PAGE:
Upset at loss of woodlands
As Katrina Clark looks out the windows of her Palmerston home she is greeted by a woodland.
The exotic tree plantation on Brough St, is a place where her children Owen, 8, and Alice, 5, play and ride their ponies.
The plantation is well used by others for dog walking and horse riding and has made the small North Otago town ‘‘visually pleasing’’ for both locals and passersby, she said. But that is set to change. ‘‘The Waitaki District Council have identified four large blocks immediately adjoining the township that are to be felled in the next month or so. Felling has already started in the block at the base of Mt Puketapu,’’ Clark said.
Though she understands the blocks were planted by the council for a reason, Clark said she and many other residents have strong concerns about the visual impact the loss of all four blocks of woodland will have on the township and do not not feel the community has been considered in the outcome.
‘‘The blocks are in prominent positions close to the edges of the built up area and form a backdrop and visual gateway into the township from all directions. They are an integral part of Palmerston’s landscape character.
‘‘ The harvesting of all four blocks in a very short space of time will render the township to that of a war zone,’’ she said.
‘‘ Council have not consulted with local residents about this. They have issued a small press release in The Link newsletter stating that these blocks are to be harvested.
‘‘This is not consultation, it is notification about a decision that has already been made.’’
Clark said Palmerston relies heavily on passing tourism trade.
‘‘At present, the township is visually framed by the presence of these woodlands which offer an enclosed and intimate feel to the area.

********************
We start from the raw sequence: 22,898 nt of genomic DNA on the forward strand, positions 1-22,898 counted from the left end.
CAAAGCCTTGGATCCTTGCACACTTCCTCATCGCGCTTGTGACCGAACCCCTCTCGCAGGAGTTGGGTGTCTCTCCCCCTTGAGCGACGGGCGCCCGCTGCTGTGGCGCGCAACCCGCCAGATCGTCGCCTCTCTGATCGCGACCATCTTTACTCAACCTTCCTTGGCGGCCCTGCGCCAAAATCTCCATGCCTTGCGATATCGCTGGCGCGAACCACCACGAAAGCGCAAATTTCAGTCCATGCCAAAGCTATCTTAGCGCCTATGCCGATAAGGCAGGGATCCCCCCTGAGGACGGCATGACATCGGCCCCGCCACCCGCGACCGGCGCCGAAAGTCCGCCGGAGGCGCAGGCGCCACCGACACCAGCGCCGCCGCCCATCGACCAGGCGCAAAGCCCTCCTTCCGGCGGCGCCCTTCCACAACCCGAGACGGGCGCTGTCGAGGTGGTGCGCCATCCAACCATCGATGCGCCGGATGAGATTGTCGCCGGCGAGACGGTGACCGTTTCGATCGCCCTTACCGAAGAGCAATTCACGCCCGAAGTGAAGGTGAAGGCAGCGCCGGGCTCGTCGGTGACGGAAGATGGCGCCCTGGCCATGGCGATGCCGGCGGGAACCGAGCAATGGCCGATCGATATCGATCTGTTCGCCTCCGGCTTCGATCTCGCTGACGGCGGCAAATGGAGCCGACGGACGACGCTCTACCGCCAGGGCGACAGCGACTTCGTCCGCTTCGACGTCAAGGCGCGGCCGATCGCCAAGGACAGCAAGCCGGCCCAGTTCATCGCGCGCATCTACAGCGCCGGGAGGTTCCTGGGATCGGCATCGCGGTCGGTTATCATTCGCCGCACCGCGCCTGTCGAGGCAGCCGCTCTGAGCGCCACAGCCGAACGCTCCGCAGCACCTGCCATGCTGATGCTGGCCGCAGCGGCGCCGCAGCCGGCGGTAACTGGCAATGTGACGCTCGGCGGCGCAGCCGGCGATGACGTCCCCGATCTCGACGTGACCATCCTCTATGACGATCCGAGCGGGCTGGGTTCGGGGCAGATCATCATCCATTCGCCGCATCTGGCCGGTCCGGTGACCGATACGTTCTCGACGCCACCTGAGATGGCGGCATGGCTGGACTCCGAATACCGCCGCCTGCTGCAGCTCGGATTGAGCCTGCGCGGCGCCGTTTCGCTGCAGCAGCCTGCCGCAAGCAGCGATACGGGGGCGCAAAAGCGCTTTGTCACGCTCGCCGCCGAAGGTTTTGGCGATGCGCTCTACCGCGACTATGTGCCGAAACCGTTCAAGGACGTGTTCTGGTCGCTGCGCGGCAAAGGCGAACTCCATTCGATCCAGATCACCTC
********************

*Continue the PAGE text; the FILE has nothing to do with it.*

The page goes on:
‘‘Once these trees are all gone, driving into the town will feel like entering an exposed and windswept wasteland. This will have a knock-on effect on tourism, retail, attracting new families into the area to live, property prices etc etc. Has this aspect been given any thought by council?’’
Recreation manager Erik van der Spek said the council tries to work with community and had advised the community of the planned work through the Waihemo Community Board, media releases and some discussions with neighbours.
He acknowledged the community used the woodland recreationally and was open to discussing community concerns further.
He said forestry is primarily a financial business for council and in general is managed as such.
‘‘As part of this, harvest of the trees is expected and timing is based on the optimal size of trees, condition of the forest and market price of the time.’’
When the Herald
went to print on Monday, a meeting to discuss the woodlands with the community had been organised by the council and was scheduled for Monday evening.
Owen, 8, and Alice Clark, 5, enjoy walking their ponies in a plantation on Brough Rd, valued as a recreational area by the Palmerston community, but which may soon get the chop.